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Wealth in America Is Getting Increasingly Dynastic: We Should Be Ashamed

Forbes magazine's list of 'America's Richest Families' is a sign of democratic decline.
 
 
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For more than 30 years, Forbes magazine has been publishing a list of the 400 richest Americans. These annual celebrations of wealth are often accompanied by text emphasizing entrepreneurship. Readers are supposed to come away with the conclusion that these tycoons earned their treasure.

Now, in a move that says a great deal about where American society is headed, Forbes has published its first ranking of America’s Richest Families. No longer is the individual striver being venerated; now we are supposed to marvel at the compilation of 185 families with accumulated wealth of at least $1 billion. Forbes, unselfconsciously using a phrase that could have been penned by ruling class analyst William Domhoff, headlines the feature “Dominant Dynasties.”

Perhaps a bit uneasy about glorifying financial aristocracies, Forbes writes: “One thing that stands out is how many of the great fortunes of the mid-19th century have dissipated. The Astors and the Vanderbilts, the Morgans and the Carnegies, none make the cut.”

The fact that not all 150-year-old family fortunes have survived hardly makes the United States a model of economic egalitarianism. Forbes has to admit that the du Ponts, whose wealth dates back two centuries, are still high on the list (to the tune of $15 billion), as are the Rockefellers ($10 billion). The magazine chose to put on its cover members of the sixth and seventh generations of the Mellon dynasty, whose wealth is pegged at $12 billion.

Even among the newer fortunes, many go back several generations. Few of the listed families include living founders. In some cases family members are living off the success of their forebears; in other cases, they have built on the achievements of their parents and grandparents. Yet in all cases they have benefited from a tax system that increasingly favors inherited wealth.

That tilt dates back to initiatives taken by the man responsible for the fortune enjoyed by the individuals on the Forbes cover: Andrew Mellon (illustration). As Secretary of the Treasury in the 1920s he unabashedly pushed for reductions in income and estate tax rates, even though as one of the country’s richest men he had a great deal to gain personally from those cuts.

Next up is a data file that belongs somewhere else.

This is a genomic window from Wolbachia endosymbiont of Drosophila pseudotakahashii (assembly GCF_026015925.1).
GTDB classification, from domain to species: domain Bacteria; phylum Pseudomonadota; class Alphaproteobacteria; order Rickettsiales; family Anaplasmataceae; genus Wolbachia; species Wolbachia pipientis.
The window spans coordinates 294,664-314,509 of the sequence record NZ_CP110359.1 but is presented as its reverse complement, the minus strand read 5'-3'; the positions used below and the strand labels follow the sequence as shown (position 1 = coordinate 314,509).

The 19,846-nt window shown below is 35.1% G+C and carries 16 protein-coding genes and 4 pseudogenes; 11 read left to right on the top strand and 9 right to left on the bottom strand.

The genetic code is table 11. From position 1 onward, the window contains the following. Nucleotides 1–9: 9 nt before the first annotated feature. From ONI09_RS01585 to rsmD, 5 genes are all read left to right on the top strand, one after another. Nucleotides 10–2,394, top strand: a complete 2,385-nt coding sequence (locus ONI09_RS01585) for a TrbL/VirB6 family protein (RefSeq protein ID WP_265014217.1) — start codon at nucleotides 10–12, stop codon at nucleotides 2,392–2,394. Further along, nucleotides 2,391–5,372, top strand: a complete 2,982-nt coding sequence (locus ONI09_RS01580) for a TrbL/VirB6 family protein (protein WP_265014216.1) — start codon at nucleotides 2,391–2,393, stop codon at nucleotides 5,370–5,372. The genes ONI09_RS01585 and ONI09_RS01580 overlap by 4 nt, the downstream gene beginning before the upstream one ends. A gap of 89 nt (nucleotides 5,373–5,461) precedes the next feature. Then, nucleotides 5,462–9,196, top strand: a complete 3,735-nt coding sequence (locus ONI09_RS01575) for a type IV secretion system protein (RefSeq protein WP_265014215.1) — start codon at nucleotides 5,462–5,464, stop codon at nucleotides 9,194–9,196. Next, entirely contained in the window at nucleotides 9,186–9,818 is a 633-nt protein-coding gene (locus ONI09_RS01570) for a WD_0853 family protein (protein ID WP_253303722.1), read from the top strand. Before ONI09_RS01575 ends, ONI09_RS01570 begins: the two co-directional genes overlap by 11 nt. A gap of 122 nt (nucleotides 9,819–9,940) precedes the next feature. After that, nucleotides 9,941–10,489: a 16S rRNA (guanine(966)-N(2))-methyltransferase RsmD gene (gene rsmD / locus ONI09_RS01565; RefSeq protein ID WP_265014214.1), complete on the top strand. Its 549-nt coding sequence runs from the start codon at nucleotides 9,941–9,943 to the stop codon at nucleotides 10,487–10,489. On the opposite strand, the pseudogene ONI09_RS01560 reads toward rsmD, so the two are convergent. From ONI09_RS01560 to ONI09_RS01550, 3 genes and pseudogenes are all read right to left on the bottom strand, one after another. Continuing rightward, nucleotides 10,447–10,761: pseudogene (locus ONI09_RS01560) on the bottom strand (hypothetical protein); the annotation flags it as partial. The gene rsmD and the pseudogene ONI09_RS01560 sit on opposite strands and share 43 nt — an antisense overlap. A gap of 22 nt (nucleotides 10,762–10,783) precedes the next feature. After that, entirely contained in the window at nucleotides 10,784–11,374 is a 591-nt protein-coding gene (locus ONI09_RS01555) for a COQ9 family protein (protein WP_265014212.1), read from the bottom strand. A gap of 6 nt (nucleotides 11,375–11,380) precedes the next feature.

Aside from the questions relating to the perpetuation of class structure, there is the issue of where the fortunes came from in the first place. That subject cannot be avoided when the family at the very top of the list, the Waltons, enjoys wealth estimated at $152 billion thanks to their affiliation with a retail empire built on cheap labor, union-busting and a variety of other sins.

The Kochs, number two with $89 billion, have grown rich through the exploitation of fossil fuel-based industries that are threatening the planet, as did the Rockefellers and many others on the list. The du Pont fortune was originally based on gunpowder and was later enhanced by inventions that included dangerous chemicals such as perfluorinated compounds (used in Teflon) linked to serious health and environmental problems.

Lower down on the list is the Steinbrenner fortune ($3.1 billion), which is based not only on the absurd appreciation in the value of the New York Yankees but also from a shipping business whose interests were furthered by illegal campaign contributions to Richard Nixon in the 1970s. There’s also the Lindner fortune ($1.7 billion), which was built in part by Carl Lindner’s close association with the junk bond empire of the felonious Michael Milken.

Balzac is credited with the statement that “behind every great fortune is a great crime.” Further research will be required to know if that is true of all the entries on the Forbes list, but there are no doubt plenty of examples. And along with any specific crimes is the offense against democracy generated by the unbridled accumulation of intergenerational wealth.

 
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